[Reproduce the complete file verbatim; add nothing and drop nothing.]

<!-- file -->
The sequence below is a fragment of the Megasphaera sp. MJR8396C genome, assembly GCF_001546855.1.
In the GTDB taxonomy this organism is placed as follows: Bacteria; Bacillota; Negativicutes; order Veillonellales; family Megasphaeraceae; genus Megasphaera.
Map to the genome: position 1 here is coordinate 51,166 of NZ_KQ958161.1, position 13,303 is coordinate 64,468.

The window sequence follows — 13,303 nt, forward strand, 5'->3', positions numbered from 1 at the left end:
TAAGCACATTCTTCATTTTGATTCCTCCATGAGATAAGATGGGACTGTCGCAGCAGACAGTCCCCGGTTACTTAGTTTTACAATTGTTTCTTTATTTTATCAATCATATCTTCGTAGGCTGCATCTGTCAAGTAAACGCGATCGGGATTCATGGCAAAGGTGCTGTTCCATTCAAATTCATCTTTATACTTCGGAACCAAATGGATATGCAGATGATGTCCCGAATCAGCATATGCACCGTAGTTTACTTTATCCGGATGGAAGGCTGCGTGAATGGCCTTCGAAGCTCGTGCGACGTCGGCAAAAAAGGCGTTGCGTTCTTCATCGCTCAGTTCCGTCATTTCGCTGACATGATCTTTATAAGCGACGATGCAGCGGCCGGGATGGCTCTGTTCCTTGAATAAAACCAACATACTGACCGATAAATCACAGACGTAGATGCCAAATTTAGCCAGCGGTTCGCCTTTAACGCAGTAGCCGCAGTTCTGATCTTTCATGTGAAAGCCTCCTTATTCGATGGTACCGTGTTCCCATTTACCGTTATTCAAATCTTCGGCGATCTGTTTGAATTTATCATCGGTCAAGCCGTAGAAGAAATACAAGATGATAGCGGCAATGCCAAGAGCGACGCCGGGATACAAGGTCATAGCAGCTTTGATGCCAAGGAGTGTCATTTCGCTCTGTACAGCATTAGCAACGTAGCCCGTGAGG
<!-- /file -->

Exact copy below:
The sequence below is a fragment of the Megasphaera sp. MJR8396C genome, assembly GCF_001546855.1.
In the GTDB taxonomy this organism is placed as follows: Bacteria; Bacillota; Negativicutes; order Veillonellales; family Megasphaeraceae; genus Megasphaera.
Map to the genome: position 1 here is coordinate 51,166 of NZ_KQ958161.1, position 13,303 is coordinate 64,468.

The window sequence follows — 13,303 nt, forward strand, 5'->3', positions numbered from 1 at the left end:
TAAGCACATTCTTCATTTTGATTCCTCCATGAGATAAGATGGGACTGTCGCAGCAGACAGTCCCCGGTTACTTAGTTTTACAATTGTTTCTTTATTTTATCAATCATATCTTCGTAGGCTGCATCTGTCAAGTAAACGCGATCGGGATTCATGGCAAAGGTGCTGTTCCATTCAAATTCATCTTTATACTTCGGAACCAAATGGATATGCAGATGATGTCCCGAATCAGCATATGCACCGTAGTTTACTTTATCCGGATGGAAGGCTGCGTGAATGGCCTTCGAAGCTCGTGCGACGTCGGCAAAAAAGGCGTTGCGTTCTTCATCGCTCAGTTCCGTCATTTCGCTGACATGATCTTTATAAGCGACGATGCAGCGGCCGGGATGGCTCTGTTCCTTGAATAAAACCAACATACTGACCGATAAATCACAGACGTAGATGCCAAATTTAGCCAGCGGTTCGCCTTTAACGCAGTAGCCGCAGTTCTGATCTTTCATGTGAAAGCCTCCTTATTCGATGGTACCGTGTTCCCATTTACCGTTATTCAAATCTTCGGCGATCTGTTTGAATTTATCATCGGTCAAGCCGTAGAAGAAATACAAGATGATAGCGGCAATGCCAAGAGCGACGCCGGGATACAAGGTCATAGCAGCTTTGATGCCAAGGAGTGTCATTTCGCTCTGTACAGCATTAGCAACGTAGCCCGTGAGG